Caffeine may have positive effects on Alzheimer’s-related tau deposits, says study

By Anna Bonar

- Last updated on GMT

"Animals given caffeine achieved significantly better results on memory tests," said the researchers.
"Animals given caffeine achieved significantly better results on memory tests," said the researchers.

Related tags Alzheimer’s disease Caffeine

Caffeine could help ease the cognitive decline of Alzheimer’s disease German-French research has shown.

Tau protein deposits found in the brains of those suffering Alzheimer’s disease were crucial in cognitive decline as they could disrupt the communication of the brain’s nerve cells and thus lead to their degeneration.

The research published in the Neurobiology of Ageing​ journal studied the effects of caffeine administered at 0.3 g/L through drinking water on mice between 2-12 months of age. The researchers treated mice so that they had an altered tau protein that could lead to development of Alzheimer’s symptoms.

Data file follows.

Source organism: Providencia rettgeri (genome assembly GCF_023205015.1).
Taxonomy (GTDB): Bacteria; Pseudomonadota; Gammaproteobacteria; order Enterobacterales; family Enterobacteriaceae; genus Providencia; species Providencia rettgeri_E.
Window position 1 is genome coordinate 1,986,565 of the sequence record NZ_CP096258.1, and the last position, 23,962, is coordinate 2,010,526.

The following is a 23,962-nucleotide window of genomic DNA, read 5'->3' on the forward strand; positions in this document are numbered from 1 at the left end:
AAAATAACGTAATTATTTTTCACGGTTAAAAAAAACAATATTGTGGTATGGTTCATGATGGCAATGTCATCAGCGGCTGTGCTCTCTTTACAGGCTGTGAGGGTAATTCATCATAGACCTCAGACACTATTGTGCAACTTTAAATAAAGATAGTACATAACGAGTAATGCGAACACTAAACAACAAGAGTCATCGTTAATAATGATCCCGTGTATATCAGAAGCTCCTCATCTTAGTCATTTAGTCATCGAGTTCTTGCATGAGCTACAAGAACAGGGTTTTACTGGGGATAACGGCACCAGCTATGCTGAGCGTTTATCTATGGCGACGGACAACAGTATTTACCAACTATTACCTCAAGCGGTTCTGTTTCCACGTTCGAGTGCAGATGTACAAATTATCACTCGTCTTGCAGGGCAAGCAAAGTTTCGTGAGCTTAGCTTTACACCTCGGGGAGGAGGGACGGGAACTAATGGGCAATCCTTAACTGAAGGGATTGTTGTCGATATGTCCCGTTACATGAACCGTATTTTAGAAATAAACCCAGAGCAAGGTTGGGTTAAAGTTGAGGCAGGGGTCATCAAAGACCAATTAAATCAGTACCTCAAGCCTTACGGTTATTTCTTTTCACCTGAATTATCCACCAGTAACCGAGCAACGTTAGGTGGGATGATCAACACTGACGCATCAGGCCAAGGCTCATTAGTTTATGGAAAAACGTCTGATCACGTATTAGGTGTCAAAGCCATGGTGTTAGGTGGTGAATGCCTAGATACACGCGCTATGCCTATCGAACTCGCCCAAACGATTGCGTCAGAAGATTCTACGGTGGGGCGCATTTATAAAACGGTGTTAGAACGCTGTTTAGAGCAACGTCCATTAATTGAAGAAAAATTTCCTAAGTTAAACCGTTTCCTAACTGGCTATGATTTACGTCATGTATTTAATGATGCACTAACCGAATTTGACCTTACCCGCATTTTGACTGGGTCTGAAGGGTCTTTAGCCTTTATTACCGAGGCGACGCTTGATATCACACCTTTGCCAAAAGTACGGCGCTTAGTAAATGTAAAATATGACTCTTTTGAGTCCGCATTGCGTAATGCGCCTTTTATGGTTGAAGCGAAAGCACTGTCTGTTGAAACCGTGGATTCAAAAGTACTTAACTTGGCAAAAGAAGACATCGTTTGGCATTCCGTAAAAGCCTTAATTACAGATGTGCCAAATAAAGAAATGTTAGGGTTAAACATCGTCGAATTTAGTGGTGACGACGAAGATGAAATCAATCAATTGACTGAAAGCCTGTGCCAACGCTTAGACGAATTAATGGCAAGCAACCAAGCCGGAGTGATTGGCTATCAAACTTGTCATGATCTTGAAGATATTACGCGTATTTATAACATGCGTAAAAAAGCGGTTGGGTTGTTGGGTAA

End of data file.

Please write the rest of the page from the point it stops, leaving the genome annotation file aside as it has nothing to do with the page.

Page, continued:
Memory tests

“In comparison to a control group which only received a placebo, the treated animals achieved significantly better results on memory tests,”​ said the researchers.

They found that chronic caffeine intake prevented the development of special memory deficits in tau mice through the Morris Water Maze test.

Moreover caffeine treatment eased some pro-inflammatory and oxidative stress markers. Stress was regarded as one of the reasons for the intensification of Alzheimer’s disease symptoms.

A step forward

"We have taken a good step forward. The results of the study are truly promising, since we were able to show for the first time that A2A adenosine receptor antagonists actually have very positive effects in an animal model simulating hallmark characteristics and progression of  the disease. And the adverse effects are minor," ​said professor Christa Müller from the University of Bonn.

Source : 

Neurobiology of Ageing

Published online ahead of print DOI: 10.1016/j.neurobiolaging.2014.03.027

Beneficial effects of caffeine in a transgenic model of Alzheimer's disease-like tau pathology

Authors: C. Muller, D.Blum et al.

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